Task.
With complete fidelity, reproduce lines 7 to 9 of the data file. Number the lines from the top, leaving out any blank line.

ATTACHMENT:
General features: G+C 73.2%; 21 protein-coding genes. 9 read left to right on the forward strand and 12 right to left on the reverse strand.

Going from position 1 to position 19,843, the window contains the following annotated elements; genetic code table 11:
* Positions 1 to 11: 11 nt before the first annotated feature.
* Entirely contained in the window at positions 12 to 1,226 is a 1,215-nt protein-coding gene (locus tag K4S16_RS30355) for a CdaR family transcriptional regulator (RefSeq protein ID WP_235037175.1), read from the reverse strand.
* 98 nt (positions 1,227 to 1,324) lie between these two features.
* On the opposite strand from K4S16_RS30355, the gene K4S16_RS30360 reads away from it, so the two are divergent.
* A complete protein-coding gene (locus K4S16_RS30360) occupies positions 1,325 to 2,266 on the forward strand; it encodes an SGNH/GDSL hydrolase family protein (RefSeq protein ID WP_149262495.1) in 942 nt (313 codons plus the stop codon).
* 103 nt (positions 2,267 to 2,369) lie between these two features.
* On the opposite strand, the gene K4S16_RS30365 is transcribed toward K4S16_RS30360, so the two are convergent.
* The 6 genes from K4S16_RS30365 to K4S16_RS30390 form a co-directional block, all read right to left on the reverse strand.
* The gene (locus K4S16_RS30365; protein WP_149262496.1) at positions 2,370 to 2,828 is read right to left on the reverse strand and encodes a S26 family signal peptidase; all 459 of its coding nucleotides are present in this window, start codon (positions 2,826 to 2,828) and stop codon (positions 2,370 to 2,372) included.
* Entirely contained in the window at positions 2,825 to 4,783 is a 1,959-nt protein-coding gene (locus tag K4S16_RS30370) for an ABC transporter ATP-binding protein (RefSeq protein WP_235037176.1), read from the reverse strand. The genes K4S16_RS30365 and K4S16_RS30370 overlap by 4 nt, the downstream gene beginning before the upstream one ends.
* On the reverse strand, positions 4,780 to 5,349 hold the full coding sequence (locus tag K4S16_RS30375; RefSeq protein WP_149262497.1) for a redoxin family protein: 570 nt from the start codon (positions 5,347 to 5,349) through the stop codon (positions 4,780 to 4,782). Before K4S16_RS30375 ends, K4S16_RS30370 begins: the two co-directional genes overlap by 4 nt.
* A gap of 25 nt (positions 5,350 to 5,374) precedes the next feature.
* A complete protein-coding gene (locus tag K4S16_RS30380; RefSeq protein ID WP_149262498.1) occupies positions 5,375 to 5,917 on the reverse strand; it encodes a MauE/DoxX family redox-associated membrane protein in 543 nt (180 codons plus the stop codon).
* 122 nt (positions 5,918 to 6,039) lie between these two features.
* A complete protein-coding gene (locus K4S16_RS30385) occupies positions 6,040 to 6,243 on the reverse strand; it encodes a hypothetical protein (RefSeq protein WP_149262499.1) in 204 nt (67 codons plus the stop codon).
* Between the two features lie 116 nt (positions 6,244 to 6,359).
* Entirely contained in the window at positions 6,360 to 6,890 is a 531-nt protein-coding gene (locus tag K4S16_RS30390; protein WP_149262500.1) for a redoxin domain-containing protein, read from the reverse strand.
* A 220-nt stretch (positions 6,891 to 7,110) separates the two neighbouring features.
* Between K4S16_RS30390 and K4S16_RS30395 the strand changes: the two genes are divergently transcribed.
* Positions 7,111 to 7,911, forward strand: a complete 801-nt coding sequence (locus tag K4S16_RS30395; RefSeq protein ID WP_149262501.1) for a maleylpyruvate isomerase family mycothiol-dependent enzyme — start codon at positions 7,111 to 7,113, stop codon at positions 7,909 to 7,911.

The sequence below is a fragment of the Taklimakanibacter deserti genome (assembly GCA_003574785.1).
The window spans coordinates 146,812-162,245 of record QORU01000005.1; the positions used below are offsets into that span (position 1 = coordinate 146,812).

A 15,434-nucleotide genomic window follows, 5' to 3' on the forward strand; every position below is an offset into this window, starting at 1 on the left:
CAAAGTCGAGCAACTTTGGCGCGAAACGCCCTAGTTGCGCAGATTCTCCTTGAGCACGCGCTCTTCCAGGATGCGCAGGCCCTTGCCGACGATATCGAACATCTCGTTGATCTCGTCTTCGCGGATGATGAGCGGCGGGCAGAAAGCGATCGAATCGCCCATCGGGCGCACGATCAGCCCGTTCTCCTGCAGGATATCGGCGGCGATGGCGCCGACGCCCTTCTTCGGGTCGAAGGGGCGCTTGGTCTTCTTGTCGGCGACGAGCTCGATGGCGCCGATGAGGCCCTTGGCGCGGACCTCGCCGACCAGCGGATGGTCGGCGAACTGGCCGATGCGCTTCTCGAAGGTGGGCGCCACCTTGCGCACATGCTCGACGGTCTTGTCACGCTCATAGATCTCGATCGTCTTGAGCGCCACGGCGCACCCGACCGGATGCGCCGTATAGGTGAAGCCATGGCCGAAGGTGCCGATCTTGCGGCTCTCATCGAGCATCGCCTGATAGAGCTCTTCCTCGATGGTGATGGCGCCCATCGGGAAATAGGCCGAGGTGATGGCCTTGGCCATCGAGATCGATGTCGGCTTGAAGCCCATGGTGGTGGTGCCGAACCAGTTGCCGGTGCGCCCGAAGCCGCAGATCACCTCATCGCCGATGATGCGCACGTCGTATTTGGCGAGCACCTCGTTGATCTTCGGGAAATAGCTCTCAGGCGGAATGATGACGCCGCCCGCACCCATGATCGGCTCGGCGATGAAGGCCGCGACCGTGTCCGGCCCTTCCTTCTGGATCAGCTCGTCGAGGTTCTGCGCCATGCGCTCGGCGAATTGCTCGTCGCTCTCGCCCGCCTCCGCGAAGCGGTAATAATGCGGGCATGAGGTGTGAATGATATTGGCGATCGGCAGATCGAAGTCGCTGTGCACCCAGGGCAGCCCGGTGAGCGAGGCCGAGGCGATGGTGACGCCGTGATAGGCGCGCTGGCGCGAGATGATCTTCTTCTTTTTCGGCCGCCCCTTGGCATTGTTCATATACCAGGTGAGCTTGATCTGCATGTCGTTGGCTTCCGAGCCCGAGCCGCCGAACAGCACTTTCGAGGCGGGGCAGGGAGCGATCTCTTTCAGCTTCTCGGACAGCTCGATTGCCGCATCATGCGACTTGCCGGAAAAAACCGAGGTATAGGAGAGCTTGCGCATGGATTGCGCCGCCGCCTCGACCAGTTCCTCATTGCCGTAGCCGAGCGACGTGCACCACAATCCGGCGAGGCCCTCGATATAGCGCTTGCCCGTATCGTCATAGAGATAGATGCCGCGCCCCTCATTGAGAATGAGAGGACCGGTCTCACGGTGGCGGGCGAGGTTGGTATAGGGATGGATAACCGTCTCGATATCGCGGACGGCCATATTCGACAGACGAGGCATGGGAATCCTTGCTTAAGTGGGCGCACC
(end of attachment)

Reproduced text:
* A complete protein-coding gene (locus K4S16_RS30360) occupies positions 1,325 to 2,266 on the forward strand; it encodes an SGNH/GDSL hydrolase family protein (RefSeq protein ID WP_149262495.1) in 942 nt (313 codons plus the stop codon).
* 103 nt (positions 2,267 to 2,369) lie between these two features.
* On the opposite strand, the gene K4S16_RS30365 is transcribed toward K4S16_RS30360, so the two are convergent.